TIM SCOTT The only Black Republican U.S. senator has low name recognition outside his home state of South Carolina, but his optimism and focus on unifying his divided party have helped him draw a contrast with a more aggressive approach from Trump and DeSantis. Scott supporters, however, acknowledge that while his sunny demeanor is a selling point, it may not be enough to win. Scott, 57, attracted 1% support among Republicans, according to Reuters/Ipsos polling. ASA HUTCHINSON The former Arkansas governor launched his bid for the White House in April with a call for Trump to step aside to deal with his first indictment. Hutchinson, 72, has touted his experience, leading a deeply conservative state as proof he can deliver on policies Republican voters care about, citing tax cuts and job creation initiatives.
Still, his name recognition remains limited outside Arkansas, and he earned no support among Republicans polled by Reuters/Ipsos. CHRIS CHRISTIE Christie, 61, advised Trump's White House campaign, but became a vocal critic of the former president after the Jan. 6, 2021, attack. The former New Jersey governor and federal prosecutor has stepped up his verbal attacks as Trump faces a growing number of criminal charges.
Christie has received about 1% support among Republicans in Reuters/Ipsos polls. DOUG BURGUM
Burgum 67, is serving his second term as North Dakota's governor after selling his software business to Microsoft Corp in 2001. A proponent of low taxes and fewer regulations, he has sought to portray himself as a traditional conservative with a focus on the economy and national security. One of the least-known contenders, he gets close to zero support in polls. WILL HURD A former U.S. congressman, Hurd is a sharp Trump critic and moderate Republican who represented a southern Texas border district until he chose not to seek reelection in 2020. The 46-year-old is the second Black candidate in the Republican race, after Scott.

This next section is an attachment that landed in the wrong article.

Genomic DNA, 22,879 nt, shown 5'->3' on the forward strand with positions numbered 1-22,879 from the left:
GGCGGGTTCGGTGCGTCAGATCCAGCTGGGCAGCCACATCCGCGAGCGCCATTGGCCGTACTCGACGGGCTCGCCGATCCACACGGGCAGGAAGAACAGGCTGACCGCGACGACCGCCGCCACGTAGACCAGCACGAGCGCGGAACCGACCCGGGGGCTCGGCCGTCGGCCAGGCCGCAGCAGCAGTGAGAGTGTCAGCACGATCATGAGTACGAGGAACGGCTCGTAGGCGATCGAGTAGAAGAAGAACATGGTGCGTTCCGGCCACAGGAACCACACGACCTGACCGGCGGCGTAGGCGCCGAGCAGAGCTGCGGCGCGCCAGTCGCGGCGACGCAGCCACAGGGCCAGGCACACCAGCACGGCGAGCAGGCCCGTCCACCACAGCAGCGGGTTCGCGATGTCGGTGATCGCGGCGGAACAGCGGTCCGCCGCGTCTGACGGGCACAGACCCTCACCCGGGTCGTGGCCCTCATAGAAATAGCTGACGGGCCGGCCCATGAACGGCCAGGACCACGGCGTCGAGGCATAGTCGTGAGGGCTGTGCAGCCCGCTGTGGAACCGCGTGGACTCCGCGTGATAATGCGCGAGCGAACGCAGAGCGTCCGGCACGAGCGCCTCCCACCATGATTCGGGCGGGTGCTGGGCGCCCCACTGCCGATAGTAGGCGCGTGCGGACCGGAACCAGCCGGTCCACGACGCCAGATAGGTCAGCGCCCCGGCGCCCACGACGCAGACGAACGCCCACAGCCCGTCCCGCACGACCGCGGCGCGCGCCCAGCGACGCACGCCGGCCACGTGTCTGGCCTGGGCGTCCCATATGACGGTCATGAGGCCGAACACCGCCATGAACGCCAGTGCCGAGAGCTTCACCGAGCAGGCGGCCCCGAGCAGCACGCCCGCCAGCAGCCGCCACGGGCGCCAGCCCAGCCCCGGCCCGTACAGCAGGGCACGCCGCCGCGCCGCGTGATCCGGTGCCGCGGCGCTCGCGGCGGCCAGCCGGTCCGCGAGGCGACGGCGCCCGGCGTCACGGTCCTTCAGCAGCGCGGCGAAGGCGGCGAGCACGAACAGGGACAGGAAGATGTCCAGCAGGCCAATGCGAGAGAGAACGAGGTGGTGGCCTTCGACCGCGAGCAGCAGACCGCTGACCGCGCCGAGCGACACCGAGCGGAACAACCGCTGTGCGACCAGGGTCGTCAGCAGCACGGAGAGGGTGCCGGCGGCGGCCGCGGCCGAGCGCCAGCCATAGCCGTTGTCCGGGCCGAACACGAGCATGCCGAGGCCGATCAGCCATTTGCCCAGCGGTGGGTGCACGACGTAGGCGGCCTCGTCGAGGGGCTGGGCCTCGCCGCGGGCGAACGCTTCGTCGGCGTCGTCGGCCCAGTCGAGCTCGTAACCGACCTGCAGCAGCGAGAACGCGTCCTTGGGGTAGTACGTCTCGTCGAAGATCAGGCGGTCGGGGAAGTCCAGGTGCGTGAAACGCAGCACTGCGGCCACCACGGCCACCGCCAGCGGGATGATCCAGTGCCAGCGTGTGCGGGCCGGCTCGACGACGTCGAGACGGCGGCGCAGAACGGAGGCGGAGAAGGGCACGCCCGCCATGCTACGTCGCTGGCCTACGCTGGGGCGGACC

DEMOCRATIC PARTY JOE BIDEN
Biden, 80, already the oldest U.S. president ever, will have to convince voters he has the stamina for another four years in the White House, amid concerns about his age and poor approval ratings. Biden allies say he feels he is the only Democratic candidate who can defeat Trump. In announcing his candidacy he declared it was his job to defend American democracy. He does not face a serious threat from a Democratic challenger. ROBERT KENNEDY JR.
An anti-vaccine activist, Kennedy, 69, is making a long-shot bid
to challenge Biden for the Democratic nomination. He is the son of U.S. Senator Robert F. Kennedy, who was assassinated in 1968 during his own presidential bid. Kennedy was
banned from Instagram for spreading misinformation about vaccines and the COVID-19 pandemic, but was reinstated. He lost a legal bid to force YouTube owner Google to reinstate videos of him questioning the safety of COVID vaccines.
MARIANNE WILLIAMSON The best-selling author and self-help guru has launched her second, long-shot bid for the White House. She ran as a Democrat in the 2020 presidential primary but dropped out of the race before any votes had been cast. She launched her latest campaign on March 23.
GREEN PARTY CORNEL WEST
The political activist, philosopher and academic said in June he would launch a third-party bid for president that is likely to appeal to progressive, Democrat-leaning voters. West is running from the Green Party on ending poverty and guaranteeing housing, and has hired on former Hillary Clinton adviser Peter Daou as campaign manager.
(This story has not been edited by Devdiscourse staff and is auto-generated from a syndicated feed.)